By Michelle Breidenbach | firstname.lastname@example.org
on February 10, 2014 at 3:28 PM, updated February 10, 2014 at 3:37 PM
SYRACUSE, N.Y. - Sen. John DeFrancisco, R-Syracuse, wants to know why New York state lavishes $420 million in tax credits on the movie industry - hundreds of millions more than other industries combined.
"Why is this so disproportionate in our state when there are so many other industries?" DeFrancisco asked. "I don't get it."
DeFrancisco, chairman of the Senate Finance Committee, asked the question of NY Economic Development Commissioner Ken Adams during hearings Monday on Gov. Andrew Cuomo's 2014 proposed budget.
Cuomo's proposal continues a state tax credit for the film industry at its current $420 million a year. The next pot of state help for businesses, called Excelsior, will likely total about $200 million this year for all industries, Adams said.
"Do you think that's the optimum economic development model?" DeFrancisco asked.
In his questioning, DeFrancisco asked whether the state could wrap $420 million for films into Excelsior and make the film industry compete with all other kinds of businesses.
Adams said he did not think that would work.
"The industry is very different and the incentive works in a very different way from the Excelsior program," Adams said, adding that Excelsior can be combined with other state help in a package specific to a business.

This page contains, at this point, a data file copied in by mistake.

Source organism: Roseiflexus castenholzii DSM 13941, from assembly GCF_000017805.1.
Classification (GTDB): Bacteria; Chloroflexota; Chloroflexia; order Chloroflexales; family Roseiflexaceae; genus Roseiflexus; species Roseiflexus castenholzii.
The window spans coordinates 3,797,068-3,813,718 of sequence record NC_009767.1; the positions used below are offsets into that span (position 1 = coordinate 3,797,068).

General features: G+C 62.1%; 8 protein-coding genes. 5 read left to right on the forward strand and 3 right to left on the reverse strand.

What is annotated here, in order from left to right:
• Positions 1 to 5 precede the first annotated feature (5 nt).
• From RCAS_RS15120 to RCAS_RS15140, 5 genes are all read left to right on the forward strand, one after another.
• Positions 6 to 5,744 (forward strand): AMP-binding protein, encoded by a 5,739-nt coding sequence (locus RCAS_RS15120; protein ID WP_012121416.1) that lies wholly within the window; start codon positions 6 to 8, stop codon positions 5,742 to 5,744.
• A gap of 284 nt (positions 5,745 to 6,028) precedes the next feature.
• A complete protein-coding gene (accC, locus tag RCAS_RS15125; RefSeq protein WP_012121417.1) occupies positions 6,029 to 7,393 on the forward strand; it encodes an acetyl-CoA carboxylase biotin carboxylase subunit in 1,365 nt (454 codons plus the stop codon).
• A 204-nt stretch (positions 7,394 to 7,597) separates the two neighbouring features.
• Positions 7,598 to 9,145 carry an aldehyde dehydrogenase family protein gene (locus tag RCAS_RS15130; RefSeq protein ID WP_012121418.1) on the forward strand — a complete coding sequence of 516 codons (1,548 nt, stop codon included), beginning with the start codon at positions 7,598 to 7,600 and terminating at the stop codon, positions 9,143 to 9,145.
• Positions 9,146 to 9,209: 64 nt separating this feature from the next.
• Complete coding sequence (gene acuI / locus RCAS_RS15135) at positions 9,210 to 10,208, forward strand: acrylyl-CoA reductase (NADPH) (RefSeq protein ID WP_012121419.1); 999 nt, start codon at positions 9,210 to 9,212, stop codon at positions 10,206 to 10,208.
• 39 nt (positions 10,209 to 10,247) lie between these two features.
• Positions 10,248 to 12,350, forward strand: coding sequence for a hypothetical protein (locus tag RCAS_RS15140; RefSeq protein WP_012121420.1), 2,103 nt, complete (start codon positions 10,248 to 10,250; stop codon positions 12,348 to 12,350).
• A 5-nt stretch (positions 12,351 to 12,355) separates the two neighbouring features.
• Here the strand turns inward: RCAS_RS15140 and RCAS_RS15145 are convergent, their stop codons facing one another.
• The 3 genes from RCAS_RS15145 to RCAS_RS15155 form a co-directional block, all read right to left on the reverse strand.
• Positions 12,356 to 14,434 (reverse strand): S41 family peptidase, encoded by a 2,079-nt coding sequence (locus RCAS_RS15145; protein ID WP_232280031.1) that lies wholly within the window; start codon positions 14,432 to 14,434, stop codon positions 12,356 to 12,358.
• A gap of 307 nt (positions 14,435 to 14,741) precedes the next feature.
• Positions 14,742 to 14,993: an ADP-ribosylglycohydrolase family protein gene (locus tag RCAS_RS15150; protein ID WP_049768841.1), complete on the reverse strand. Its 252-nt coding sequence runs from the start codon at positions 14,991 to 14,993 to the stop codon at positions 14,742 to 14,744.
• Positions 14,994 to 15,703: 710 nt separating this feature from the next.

Another difference, he said, is that success of the film tax credit is based on "positions," which means temporary jobs. Excelsior counts full-time, year-round jobs, he said.
Sen. David Valesky, D-Oneida, also questioned the comparison and asked Adams to provide more information about the various tax credits.
"The out-of-whack concern, I would share," Valesky said.
A draft of a report last fall by a Cuomo-appointed tax commission criticized the program, saying 92 percent of the tax credits were given to films in New York City and seem to be simply moving current jobs around.
The report also said the state is paying out far more in tax credits than the companies would owe in taxes. That's because the tax credit is set up as a refundable credit, which means the state writes a check to a company if it earns more tax credits than it owes.